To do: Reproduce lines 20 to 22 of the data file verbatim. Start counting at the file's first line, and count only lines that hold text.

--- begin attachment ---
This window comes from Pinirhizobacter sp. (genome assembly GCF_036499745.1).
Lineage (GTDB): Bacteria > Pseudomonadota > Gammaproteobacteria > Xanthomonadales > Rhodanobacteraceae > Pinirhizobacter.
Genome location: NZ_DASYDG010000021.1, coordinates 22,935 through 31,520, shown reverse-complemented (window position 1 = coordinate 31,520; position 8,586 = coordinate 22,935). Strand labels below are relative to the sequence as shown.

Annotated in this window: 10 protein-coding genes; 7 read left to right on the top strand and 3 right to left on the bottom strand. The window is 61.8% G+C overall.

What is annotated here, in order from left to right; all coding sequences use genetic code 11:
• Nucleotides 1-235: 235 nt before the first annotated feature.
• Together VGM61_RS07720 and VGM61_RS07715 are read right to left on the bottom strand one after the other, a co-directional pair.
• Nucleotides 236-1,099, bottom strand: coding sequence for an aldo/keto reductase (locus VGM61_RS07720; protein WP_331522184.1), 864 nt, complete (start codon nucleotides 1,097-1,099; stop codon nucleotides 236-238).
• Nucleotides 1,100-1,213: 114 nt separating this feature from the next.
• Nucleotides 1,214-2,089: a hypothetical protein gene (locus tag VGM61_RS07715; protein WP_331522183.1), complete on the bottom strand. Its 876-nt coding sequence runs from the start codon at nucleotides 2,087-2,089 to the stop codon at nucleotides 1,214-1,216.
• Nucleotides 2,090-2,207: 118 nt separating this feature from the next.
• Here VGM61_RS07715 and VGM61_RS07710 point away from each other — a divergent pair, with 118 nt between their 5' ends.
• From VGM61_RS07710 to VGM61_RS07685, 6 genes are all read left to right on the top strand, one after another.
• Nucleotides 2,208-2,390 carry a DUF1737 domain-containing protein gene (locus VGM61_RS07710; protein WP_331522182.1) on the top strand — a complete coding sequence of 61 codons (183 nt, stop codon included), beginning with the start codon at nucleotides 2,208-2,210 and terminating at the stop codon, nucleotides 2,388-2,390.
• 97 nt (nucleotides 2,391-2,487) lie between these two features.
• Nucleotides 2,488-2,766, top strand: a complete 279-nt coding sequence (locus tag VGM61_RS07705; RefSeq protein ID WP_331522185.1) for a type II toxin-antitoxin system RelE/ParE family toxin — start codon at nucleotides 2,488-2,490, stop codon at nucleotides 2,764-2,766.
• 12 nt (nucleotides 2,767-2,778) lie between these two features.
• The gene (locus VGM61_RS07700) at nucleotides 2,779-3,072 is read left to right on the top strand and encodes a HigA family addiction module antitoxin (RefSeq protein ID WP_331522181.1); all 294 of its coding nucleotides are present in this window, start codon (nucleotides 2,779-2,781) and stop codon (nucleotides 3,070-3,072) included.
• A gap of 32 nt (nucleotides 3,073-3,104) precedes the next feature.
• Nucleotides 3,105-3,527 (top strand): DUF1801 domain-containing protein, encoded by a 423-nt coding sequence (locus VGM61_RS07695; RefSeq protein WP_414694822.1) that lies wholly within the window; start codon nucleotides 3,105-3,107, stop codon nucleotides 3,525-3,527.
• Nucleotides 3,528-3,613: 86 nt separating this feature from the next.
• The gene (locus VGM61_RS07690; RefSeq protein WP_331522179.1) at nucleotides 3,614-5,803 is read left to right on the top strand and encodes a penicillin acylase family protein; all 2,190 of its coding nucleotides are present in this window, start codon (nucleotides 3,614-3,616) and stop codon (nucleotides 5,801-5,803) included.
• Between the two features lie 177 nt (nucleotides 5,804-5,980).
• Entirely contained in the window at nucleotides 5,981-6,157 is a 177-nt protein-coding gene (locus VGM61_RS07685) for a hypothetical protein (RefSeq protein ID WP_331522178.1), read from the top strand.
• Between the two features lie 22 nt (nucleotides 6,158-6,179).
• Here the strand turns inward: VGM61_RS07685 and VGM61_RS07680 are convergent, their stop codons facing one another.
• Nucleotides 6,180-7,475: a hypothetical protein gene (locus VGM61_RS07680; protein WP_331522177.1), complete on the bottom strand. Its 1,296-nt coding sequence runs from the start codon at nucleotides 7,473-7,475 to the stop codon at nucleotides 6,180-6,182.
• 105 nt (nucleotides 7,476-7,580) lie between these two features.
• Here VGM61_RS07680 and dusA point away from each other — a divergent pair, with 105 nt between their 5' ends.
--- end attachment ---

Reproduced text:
• Nucleotides 3,105-3,527 (top strand): DUF1801 domain-containing protein, encoded by a 423-nt coding sequence (locus VGM61_RS07695; RefSeq protein WP_414694822.1) that lies wholly within the window; start codon nucleotides 3,105-3,107, stop codon nucleotides 3,525-3,527.
• Nucleotides 3,528-3,613: 86 nt separating this feature from the next.
• The gene (locus VGM61_RS07690; RefSeq protein WP_331522179.1) at nucleotides 3,614-5,803 is read left to right on the top strand and encodes a penicillin acylase family protein; all 2,190 of its coding nucleotides are present in this window, start codon (nucleotides 3,614-3,616) and stop codon (nucleotides 5,801-5,803) included.